The original XMSS paper (eprint 2011/484) discusses an older version of XMSS, which does use rather larger public keys (and I suspect they got the signature size slightly wrong - they forget the idx_sig part of the signature which specifies which WOTS+ leaf they're using).
The XMSS RFC defines a newer version, with considerably smaller public keys (and slightly larger signatures). The more recent XMSS/LMS comparison paper which you cited (eprint 2017/349) uses the RFC version of XMSS for the comparison.
I believe that the version defined in the RFC is what people generally use, and so the values in the comparison paper are the ones which are accurate.
As for the differences between the original version of XMSS and the RFC, well,
here's the main difference: in the original paper used masks stored in the public keys to provide randomization; the problem with this is, because they use the same masks in different parts of the Merkle tree, this opens them up to multitarget preimage attacks. In the RFC version, they compute the masks dynamically (and hence they don't need to be in the public key). Because each mask is now different, multitarget preimage attacks don't apply (at the cost of the computation needed to generate the masks dynamically).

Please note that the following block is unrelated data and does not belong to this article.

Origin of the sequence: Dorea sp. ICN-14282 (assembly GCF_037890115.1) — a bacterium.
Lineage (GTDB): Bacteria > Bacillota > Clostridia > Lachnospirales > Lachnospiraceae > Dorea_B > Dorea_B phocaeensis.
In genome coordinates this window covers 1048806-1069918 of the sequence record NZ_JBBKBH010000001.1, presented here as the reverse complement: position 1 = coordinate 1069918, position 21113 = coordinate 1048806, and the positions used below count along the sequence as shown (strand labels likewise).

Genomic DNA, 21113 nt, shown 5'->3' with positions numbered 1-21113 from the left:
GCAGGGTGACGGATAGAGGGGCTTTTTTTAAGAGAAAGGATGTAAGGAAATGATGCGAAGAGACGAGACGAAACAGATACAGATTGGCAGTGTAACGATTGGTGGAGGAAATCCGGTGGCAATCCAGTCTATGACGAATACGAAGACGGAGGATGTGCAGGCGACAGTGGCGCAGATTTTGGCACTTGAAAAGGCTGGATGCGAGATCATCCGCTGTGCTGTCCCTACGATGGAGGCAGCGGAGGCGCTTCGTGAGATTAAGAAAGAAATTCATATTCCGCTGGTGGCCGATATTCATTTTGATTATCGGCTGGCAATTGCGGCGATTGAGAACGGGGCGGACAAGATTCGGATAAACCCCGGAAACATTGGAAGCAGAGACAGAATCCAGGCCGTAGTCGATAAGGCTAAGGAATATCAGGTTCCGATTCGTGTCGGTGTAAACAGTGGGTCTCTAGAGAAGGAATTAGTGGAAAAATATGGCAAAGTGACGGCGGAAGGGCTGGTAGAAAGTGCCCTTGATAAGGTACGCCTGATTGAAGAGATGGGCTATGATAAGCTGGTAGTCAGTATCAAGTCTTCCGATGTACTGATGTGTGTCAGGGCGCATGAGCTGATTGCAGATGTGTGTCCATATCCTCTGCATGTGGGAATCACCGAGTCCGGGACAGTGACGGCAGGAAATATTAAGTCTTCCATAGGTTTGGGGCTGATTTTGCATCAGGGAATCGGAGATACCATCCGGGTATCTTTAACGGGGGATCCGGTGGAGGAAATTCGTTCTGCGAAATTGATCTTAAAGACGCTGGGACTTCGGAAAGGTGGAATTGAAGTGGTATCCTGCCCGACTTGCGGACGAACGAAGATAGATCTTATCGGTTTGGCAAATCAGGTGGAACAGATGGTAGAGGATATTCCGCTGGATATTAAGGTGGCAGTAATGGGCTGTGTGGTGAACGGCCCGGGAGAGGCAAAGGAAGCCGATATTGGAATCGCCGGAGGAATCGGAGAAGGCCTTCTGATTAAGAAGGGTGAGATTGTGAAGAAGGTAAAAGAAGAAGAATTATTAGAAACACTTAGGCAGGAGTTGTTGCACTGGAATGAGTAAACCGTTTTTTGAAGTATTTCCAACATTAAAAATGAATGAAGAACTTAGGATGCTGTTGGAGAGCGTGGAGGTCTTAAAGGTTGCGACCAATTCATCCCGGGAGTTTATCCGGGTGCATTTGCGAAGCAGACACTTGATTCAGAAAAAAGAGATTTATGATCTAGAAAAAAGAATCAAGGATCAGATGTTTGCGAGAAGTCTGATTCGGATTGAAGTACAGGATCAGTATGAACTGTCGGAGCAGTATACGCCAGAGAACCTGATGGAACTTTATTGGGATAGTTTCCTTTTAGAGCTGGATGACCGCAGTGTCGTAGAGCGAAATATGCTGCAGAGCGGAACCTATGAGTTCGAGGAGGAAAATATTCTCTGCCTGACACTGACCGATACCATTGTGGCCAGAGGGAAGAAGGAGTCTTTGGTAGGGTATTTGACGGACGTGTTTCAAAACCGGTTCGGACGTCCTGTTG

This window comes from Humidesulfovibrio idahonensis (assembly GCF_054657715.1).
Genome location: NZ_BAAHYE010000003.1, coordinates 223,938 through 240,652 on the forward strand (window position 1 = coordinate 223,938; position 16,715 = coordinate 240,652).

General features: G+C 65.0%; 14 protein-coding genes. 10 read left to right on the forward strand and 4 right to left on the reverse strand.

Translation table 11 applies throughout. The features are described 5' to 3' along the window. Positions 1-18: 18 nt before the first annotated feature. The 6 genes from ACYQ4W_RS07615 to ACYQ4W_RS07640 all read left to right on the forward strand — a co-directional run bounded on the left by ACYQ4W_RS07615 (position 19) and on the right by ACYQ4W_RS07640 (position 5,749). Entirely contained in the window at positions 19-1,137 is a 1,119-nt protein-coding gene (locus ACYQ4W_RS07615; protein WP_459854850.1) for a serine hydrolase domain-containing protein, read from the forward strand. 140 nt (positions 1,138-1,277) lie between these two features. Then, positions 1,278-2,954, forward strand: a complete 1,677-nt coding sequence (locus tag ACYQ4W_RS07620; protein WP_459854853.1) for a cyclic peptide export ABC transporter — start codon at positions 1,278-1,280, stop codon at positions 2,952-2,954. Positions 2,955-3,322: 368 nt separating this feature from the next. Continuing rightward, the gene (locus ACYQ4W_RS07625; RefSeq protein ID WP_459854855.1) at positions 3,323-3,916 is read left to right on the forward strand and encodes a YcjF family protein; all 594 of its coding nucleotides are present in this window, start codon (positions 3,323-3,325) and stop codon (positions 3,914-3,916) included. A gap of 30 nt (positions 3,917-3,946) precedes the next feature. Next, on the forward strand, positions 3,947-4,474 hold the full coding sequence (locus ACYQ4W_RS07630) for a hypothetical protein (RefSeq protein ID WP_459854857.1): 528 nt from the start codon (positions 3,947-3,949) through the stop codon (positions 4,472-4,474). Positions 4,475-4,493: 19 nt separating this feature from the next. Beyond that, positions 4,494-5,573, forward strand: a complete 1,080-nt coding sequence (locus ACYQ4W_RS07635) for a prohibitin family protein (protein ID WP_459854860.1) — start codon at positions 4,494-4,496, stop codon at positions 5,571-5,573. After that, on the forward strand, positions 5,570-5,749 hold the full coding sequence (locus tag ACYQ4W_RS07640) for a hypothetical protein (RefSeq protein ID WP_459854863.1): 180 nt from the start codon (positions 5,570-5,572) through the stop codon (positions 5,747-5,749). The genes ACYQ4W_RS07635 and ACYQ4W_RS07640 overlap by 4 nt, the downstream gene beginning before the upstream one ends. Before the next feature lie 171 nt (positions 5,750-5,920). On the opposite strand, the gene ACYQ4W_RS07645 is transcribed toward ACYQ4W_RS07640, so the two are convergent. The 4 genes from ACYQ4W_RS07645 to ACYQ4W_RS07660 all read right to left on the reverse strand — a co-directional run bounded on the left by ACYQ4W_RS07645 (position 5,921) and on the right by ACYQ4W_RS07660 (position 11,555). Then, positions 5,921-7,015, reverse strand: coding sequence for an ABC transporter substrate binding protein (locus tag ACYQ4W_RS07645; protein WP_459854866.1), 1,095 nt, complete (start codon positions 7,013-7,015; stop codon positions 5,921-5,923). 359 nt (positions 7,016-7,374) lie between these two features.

A more minor difference is that the RFC version includes a randomizer 'r' in with the signature (which is hashed along with the message); making this randomizer be unpredictable means that we don't depend on the collision resistance of the hash function (given that we rely on preimage or second preimage resistance everywhere else, this is a win).